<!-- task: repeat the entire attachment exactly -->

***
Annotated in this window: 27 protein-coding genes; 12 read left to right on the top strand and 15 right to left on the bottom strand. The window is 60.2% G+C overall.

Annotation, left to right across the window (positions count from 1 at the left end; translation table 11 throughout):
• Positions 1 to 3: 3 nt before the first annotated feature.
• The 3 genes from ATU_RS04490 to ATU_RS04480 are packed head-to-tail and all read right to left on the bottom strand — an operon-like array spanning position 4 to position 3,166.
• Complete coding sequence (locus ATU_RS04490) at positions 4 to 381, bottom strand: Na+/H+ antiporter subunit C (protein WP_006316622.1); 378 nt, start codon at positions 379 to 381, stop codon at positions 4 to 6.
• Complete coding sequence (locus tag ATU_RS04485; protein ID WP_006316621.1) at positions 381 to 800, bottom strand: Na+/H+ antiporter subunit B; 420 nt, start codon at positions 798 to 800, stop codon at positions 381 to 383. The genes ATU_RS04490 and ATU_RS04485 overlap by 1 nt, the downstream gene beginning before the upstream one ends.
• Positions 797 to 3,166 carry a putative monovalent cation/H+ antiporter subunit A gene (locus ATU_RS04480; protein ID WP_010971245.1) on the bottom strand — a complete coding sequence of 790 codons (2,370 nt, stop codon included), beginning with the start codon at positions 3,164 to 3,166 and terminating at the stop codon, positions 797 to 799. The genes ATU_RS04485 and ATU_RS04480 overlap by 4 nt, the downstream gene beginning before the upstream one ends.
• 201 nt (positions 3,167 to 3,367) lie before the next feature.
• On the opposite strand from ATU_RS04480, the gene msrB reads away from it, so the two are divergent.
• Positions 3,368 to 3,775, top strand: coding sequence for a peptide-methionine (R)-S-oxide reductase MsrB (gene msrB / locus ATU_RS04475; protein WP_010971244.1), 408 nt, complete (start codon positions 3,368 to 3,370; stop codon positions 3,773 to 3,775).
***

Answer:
Annotated in this window: 27 protein-coding genes; 12 read left to right on the top strand and 15 right to left on the bottom strand. The window is 60.2% G+C overall.

Annotation, left to right across the window (positions count from 1 at the left end; translation table 11 throughout):
• Positions 1 to 3: 3 nt before the first annotated feature.
• The 3 genes from ATU_RS04490 to ATU_RS04480 are packed head-to-tail and all read right to left on the bottom strand — an operon-like array spanning position 4 to position 3,166.
• Complete coding sequence (locus ATU_RS04490) at positions 4 to 381, bottom strand: Na+/H+ antiporter subunit C (protein WP_006316622.1); 378 nt, start codon at positions 379 to 381, stop codon at positions 4 to 6.
• Complete coding sequence (locus tag ATU_RS04485; protein ID WP_006316621.1) at positions 381 to 800, bottom strand: Na+/H+ antiporter subunit B; 420 nt, start codon at positions 798 to 800, stop codon at positions 381 to 383. The genes ATU_RS04490 and ATU_RS04485 overlap by 1 nt, the downstream gene beginning before the upstream one ends.
• Positions 797 to 3,166 carry a putative monovalent cation/H+ antiporter subunit A gene (locus ATU_RS04480; protein ID WP_010971245.1) on the bottom strand — a complete coding sequence of 790 codons (2,370 nt, stop codon included), beginning with the start codon at positions 3,164 to 3,166 and terminating at the stop codon, positions 797 to 799. The genes ATU_RS04485 and ATU_RS04480 overlap by 4 nt, the downstream gene beginning before the upstream one ends.
• 201 nt (positions 3,167 to 3,367) lie before the next feature.
• On the opposite strand from ATU_RS04480, the gene msrB reads away from it, so the two are divergent.
• Positions 3,368 to 3,775, top strand: coding sequence for a peptide-methionine (R)-S-oxide reductase MsrB (gene msrB / locus ATU_RS04475; protein WP_010971244.1), 408 nt, complete (start codon positions 3,368 to 3,370; stop codon positions 3,773 to 3,775).